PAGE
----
By Nate Raymond
(Reuters) - A U.S. appeals court on Wednesday wrestled with whether the video-based social media platform TikTok could be sued for causing a 10-year-old girl's death by promoting a deadly "blackout challenge" that encouraged people to choke themselves.
Members of a three-judge panel of the Philadelphia-based 3rd U.S. Circuit Court of Appeals noted during oral arguments that a key federal law typically shields internet companies like TikTok from lawsuits for content posted by users.
But some judges questioned whether Congress in adopting Section 230 of the Communications Decency Act in 1996 could have imagined the growth of platforms like TikTok that do not just host content but recommend it to users using complex algorithms.
"I think we can all probably agree that this technology didn't exist in the mid-1990s, or didn't exist as widely deployed as it is now," U.S. Circuit Judge Paul Matey said.
Tawainna Anderson sued TikTok and its Chinese parent company ByteDance after her daughter Nylah in 2021 attempted the blackout challenge using a purse strap hung in her mother's closet. She lost consciousness, suffered severe injuries, and died five days later.
Anderson's lawyer, Jeffrey Goodman, told the court that while Section 230 provides TikTok some legal protection, it does not bar claims that its product was defective and that its algorithm pushed videos about the blackout challenge to the child.
"This was TikTok consistently sending dangerous challenges to an impressionable 10-year-old, sending multiple versions of this blackout challenge, which led her to believe this was cool and this would be fun," Goodman said.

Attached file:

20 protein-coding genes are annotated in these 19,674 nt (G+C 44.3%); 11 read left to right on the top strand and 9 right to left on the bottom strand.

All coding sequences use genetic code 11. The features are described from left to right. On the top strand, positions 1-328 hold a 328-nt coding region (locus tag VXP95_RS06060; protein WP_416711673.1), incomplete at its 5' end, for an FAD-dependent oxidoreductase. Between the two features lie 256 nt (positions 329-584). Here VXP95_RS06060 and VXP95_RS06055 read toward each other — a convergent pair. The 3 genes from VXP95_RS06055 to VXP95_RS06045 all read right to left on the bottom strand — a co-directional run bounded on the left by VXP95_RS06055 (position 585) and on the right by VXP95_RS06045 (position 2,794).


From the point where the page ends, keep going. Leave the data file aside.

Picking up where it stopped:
But TikTok's lawyer, Andrew Pincus, argued the panel should uphold a lower court judge's October 2022 ruling that Section 230 barred Anderson's case.
Pincus warned that to rule against his client would render Section 230's protections "meaningless" and open the door to lawsuits against search engines and other platforms that use algorithms to curate content for their users.
"Every claimant could then say, this was a product defect, the way the algorithm was designed," he said.
U.S. Circuit Judge Patty Schwartz, though, questioned whether that law could fully protect TikTok from "having to make a decision as to whether it was going to let someone who turned on the app know there's dangerous content here."
The arguments come as TikTok and other social media companies, including Facebook and Instagram parent Meta Platforms, are facing pressure from regulators around the globe to protect children from harmful content on their platforms.
U.S. state attorneys general are investigating TikTok over whether the platform causes physical or mental health harm to young people.
TikTok and other social media companies are also facing hundreds of lawsuits accusing them of enticing and addicting millions of children to their platforms, damaging their mental health.